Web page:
In 1991 the band U2 was recording “Achtung, Baby,” their seventh studio album. They were using as their theme the reunification of Germany; the Berlin Wall had fallen less than two years earlier. While they were in the studio, however, conflict arose among the members of the band over their musical direction and the quality of their material. After weeks of backbiting and slow-to-no progress the band began to rally, around a song that came about, largely, through improvisation. Here are some of the lyrics:
One love, One blood
One life, You got to do what you should
One life, With each other
One life, But we're not the same
We get to
Carry each other
Carry each other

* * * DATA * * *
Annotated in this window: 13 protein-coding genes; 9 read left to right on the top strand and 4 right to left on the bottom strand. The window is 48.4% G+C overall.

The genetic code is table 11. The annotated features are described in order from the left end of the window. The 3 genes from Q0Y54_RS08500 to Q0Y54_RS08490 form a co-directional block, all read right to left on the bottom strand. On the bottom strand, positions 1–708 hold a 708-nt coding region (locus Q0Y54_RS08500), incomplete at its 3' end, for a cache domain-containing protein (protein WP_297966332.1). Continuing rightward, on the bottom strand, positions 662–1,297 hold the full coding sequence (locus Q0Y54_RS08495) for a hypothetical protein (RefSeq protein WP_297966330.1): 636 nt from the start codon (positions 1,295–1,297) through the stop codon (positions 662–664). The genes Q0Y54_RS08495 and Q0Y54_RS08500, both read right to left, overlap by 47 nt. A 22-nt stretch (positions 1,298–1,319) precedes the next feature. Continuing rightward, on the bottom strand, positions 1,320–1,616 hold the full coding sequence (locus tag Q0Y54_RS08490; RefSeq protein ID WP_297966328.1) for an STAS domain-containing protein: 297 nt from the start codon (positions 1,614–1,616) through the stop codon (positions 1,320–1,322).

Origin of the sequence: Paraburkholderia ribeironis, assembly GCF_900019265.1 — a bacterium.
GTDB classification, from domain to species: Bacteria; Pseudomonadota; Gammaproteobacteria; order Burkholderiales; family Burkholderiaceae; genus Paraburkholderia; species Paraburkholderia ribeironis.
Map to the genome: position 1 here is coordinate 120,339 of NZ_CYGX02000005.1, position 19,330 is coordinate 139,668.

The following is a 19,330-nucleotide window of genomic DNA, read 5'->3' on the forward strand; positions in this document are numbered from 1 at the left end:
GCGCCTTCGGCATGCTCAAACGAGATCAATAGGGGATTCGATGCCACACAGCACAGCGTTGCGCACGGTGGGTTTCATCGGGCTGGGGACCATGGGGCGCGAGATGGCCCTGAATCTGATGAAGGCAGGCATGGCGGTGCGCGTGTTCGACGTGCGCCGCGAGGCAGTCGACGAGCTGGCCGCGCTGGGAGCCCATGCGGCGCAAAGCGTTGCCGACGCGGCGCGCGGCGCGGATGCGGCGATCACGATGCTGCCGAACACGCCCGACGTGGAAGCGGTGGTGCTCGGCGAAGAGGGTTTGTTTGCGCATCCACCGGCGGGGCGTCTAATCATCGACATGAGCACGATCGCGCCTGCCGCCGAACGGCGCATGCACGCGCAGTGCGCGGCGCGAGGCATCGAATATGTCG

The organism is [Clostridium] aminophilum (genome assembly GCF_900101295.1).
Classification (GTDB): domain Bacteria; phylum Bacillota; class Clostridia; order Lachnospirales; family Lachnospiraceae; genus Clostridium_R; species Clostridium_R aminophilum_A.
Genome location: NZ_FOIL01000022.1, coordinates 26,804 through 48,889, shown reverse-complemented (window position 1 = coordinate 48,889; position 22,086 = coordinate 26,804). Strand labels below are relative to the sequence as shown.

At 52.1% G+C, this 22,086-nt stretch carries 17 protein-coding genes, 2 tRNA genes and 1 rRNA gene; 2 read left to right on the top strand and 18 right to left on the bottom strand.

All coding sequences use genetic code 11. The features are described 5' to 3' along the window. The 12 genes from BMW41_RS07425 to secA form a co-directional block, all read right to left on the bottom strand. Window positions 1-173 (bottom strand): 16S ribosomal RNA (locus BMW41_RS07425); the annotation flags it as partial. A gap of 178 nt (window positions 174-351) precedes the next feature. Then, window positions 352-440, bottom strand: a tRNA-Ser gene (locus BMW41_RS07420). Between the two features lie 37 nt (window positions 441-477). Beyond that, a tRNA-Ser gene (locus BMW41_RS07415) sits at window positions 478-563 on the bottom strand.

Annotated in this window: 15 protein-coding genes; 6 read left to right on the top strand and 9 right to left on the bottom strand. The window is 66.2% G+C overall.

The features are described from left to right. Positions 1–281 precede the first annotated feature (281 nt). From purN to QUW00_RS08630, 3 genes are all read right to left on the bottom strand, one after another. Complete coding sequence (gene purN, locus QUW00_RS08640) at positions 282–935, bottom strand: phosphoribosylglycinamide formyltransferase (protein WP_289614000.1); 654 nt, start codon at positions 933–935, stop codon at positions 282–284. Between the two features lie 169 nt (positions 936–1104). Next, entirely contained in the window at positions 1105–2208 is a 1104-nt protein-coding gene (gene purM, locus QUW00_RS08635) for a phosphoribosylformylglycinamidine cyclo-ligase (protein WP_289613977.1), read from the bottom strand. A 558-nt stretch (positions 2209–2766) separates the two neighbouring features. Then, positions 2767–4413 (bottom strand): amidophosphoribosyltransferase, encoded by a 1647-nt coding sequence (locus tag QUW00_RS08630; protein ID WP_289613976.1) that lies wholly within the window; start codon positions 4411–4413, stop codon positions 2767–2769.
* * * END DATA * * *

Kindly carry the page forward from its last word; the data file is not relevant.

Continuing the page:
We get to carry each other. Not only that, we get to let God carry us. Jesus is praying for us. And that means Jesus has placed the notorious problem of our failure to be one in God’s hands. Our job is to follow Jesus, so that probably means we should put our “oneness” problem in God’s hands. And that would suggest that, in addition to working hard to set aside our differences, we should probably be joining Jesus in his prayer. It really is true that, if you have a complaint against someone, a resentment, the best possible thing you can do (for yourself!) is to pray for them. Nothing about smiting, mind you. Take that person—or that group of people—you have trouble with and pray for them exactly as you pray for the people you love most in the world. Pray for them joy. Pray for them success. Pray for them wholeness and peace and every possible blessing from God’s generous heart. Do this without reserve or tricky clauses. Do this for a month. Do this, and see what happens. Do this, and be surprised at God’s amazing capacity for healing. Do this, and behold the power of Jesus’ prayer.